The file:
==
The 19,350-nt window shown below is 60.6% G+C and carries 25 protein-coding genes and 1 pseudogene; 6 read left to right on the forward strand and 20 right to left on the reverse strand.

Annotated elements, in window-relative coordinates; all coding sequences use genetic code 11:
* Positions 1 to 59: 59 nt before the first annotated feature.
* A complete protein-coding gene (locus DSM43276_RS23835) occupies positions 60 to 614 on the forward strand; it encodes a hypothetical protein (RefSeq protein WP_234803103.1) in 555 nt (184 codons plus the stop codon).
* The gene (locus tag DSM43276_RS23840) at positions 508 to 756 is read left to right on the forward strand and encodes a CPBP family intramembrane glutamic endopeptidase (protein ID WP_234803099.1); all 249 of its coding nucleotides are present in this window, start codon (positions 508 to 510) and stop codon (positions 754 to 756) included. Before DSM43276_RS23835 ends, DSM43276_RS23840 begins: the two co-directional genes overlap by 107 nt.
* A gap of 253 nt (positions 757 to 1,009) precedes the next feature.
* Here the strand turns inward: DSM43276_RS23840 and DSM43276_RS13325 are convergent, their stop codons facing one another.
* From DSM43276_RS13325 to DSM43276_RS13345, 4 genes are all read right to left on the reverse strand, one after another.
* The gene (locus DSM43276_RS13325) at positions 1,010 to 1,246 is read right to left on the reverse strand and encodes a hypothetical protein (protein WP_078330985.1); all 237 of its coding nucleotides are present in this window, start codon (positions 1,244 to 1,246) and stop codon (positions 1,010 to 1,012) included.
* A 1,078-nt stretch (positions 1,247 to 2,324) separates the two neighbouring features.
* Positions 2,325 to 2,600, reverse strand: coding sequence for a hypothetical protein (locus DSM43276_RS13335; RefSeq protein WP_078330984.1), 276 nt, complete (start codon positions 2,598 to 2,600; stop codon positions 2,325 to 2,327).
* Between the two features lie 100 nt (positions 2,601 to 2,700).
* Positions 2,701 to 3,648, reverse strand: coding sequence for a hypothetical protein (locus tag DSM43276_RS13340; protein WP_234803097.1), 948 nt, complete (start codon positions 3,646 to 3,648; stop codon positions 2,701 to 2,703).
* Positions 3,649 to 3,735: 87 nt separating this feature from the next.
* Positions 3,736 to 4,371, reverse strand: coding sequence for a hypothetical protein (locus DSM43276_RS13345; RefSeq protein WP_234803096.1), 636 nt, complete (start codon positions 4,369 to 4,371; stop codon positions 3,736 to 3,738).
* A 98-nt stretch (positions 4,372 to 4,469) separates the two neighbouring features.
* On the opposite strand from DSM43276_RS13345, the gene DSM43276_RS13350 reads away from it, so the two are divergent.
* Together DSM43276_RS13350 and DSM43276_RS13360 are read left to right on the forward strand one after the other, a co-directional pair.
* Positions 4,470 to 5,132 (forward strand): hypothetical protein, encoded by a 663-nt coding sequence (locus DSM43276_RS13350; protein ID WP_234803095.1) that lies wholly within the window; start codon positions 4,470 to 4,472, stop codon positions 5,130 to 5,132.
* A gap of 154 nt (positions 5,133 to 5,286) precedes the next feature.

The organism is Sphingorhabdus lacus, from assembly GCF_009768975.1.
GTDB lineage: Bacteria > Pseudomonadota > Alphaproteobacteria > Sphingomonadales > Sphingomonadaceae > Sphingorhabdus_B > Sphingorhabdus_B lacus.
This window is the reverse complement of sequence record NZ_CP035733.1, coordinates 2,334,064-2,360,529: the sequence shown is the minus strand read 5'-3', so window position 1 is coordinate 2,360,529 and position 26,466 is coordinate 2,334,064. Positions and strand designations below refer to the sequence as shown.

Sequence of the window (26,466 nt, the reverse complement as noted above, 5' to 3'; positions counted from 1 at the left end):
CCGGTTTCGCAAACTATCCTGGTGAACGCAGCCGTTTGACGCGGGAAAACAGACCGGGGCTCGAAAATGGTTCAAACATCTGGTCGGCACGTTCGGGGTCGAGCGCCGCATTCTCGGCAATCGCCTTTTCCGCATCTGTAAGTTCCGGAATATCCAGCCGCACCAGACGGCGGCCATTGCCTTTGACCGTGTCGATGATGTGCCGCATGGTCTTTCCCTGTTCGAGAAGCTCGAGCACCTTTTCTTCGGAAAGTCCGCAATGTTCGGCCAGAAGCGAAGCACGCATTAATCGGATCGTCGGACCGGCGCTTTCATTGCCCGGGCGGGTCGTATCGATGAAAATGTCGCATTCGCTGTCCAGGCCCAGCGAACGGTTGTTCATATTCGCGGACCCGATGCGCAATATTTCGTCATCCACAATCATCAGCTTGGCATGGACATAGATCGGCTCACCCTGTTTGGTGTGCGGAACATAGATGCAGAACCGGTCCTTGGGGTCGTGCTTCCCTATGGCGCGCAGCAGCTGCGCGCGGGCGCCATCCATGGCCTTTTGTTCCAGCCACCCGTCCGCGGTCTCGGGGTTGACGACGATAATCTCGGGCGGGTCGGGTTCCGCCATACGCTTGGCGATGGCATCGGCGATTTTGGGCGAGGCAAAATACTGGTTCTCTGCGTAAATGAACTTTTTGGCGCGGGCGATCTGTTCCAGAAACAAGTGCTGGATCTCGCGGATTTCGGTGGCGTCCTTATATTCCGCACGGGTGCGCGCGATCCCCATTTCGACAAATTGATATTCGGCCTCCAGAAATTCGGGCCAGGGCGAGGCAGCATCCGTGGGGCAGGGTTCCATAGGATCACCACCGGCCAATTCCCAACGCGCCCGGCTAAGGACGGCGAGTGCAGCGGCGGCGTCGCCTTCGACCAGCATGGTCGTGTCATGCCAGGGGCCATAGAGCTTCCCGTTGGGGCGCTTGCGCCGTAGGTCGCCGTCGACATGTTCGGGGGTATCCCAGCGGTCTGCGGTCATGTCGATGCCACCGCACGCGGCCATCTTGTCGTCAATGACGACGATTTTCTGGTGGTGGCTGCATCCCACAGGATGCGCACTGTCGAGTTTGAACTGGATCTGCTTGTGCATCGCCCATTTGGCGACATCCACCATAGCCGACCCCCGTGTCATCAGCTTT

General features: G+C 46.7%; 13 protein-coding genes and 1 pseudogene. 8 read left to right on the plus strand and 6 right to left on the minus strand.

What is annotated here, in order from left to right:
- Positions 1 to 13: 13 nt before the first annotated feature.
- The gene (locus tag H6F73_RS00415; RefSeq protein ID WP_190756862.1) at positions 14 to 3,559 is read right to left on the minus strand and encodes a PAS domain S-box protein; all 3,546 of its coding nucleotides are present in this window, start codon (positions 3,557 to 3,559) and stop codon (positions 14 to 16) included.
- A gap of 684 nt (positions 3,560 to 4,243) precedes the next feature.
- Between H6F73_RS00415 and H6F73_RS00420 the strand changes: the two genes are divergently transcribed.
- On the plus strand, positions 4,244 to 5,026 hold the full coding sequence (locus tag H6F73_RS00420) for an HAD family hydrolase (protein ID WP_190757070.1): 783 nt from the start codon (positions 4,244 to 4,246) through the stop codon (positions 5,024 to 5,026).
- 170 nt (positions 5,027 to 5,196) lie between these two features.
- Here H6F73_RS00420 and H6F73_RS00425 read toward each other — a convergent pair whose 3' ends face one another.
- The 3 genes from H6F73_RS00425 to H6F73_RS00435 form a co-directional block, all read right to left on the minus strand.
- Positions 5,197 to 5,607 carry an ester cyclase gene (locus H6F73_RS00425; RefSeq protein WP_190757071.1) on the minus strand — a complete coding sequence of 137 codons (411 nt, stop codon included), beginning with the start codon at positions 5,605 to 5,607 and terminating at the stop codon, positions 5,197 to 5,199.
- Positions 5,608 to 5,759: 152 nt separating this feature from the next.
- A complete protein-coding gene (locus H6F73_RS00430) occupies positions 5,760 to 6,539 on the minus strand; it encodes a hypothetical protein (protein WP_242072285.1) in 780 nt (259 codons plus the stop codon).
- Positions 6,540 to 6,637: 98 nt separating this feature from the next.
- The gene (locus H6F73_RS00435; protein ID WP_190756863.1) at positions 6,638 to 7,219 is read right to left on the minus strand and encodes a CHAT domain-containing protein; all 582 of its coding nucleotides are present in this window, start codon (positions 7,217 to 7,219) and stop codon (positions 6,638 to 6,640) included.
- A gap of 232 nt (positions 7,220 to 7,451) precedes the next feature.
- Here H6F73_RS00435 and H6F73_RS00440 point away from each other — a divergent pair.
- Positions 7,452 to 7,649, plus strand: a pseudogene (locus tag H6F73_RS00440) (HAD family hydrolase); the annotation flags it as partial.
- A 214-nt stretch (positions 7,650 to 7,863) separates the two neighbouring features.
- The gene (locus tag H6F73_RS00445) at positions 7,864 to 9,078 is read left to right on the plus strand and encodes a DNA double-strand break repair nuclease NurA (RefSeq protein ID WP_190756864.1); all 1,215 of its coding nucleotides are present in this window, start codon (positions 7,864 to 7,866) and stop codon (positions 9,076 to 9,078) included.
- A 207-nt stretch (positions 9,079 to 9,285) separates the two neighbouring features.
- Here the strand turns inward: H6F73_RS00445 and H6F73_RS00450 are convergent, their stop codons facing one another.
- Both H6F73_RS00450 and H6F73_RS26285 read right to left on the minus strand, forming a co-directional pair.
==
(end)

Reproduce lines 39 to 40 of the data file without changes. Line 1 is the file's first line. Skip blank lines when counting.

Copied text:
- Positions 6,540 to 6,637: 98 nt separating this feature from the next.
- The gene (locus H6F73_RS00435; protein ID WP_190756863.1) at positions 6,638 to 7,219 is read right to left on the minus strand and encodes a CHAT domain-containing protein; all 582 of its coding nucleotides are present in this window, start codon (positions 7,217 to 7,219) and stop codon (positions 6,638 to 6,640) included.